Looking at the graph of a histogram used to give me a bit of a panic attack and I would try to avoid that screen on the LCD of my camera with all my might. I didn’t like to tell people, as I was afraid they might laugh… but hey, it just looked like a bunch of hills and valleys and obviously this camera had way too much cholesterol and was headed for by-pass surgery. For many budding or non-technical photographers, their eyes just glaze over when reading this section in their camera manual.
Well, I’ve since learned that it really isn’t that scary after all and actually very useful.
Here is an example of a histogram:
To start with the name. It’s isn’t anything as frightening as a cardiogram or mammogram, where you tremble to find out the results; it is simply a graph shown as a drawing. Histos (Gk) means ‘graph’ and gram means ‘drawing’. (also Greek, I guess Gus Portokalos was right, the Greeks did invent everything, after all!)
Basically, the histogram is the fastest way to tell if your image is useable. It won’t tell you if your image is pretty, if it’s well composed or if is a great concept, but it will tell you if you have captured the lights and darks properly. It is the only truly reliable way of knowing if your image is well exposed short of actually printing it.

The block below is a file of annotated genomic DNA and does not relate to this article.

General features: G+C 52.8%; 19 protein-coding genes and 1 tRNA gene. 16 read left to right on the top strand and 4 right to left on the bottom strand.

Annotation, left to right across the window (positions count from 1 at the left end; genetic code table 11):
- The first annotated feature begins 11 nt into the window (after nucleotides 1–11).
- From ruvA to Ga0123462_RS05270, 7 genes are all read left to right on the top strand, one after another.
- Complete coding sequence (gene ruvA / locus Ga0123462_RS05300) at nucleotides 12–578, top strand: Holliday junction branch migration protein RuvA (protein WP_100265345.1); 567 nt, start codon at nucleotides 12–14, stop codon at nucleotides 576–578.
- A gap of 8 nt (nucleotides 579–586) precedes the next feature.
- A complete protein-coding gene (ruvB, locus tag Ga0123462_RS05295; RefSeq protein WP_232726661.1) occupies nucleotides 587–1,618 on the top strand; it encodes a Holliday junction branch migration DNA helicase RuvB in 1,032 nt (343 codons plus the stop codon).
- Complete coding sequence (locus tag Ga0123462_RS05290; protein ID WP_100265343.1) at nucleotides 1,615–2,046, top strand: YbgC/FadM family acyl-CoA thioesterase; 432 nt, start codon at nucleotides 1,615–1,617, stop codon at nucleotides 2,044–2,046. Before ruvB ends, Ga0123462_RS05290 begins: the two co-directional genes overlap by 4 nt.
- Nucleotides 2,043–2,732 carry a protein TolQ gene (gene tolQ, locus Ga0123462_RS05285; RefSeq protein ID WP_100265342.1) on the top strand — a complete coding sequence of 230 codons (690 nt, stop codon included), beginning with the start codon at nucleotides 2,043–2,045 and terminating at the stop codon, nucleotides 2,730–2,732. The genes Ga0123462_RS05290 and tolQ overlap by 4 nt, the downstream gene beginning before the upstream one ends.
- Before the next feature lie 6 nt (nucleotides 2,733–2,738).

You would then say to me, but Maggie, I have an LCD on my camera, I can see that it looks fine. Well, sorry to break the news, but LCDs are not really reliable as they are only as good as the LCD screen they are showing up on. Screen qualities and color gamut are different even within the range of the same make of camera. Ever noticed that on sunny days it’s harder to see what’s displayed on your LCD screen because it looks too dark? This could easily make you over-expose your photographs. You may have set your LCD to be brighter to avoid this problem, but you still cannot trust that what you see is accurate, and you may actually under-expose because of it. All of these factors explain why you should use the LCD as your compositional tool only and not what you use to decide if your image is actually well-exposed.
So let’s get into the nitty-gritty, it is really not as painful as you may think.
For the purposes of this first article on histograms, we’ll touch on the basics. In future articles we’ll look more in-depth and why you may want to use ETTR, Expose to the right, (yes, a bit of photo jargon there, but we’ll break it down to something that will be easy to understand).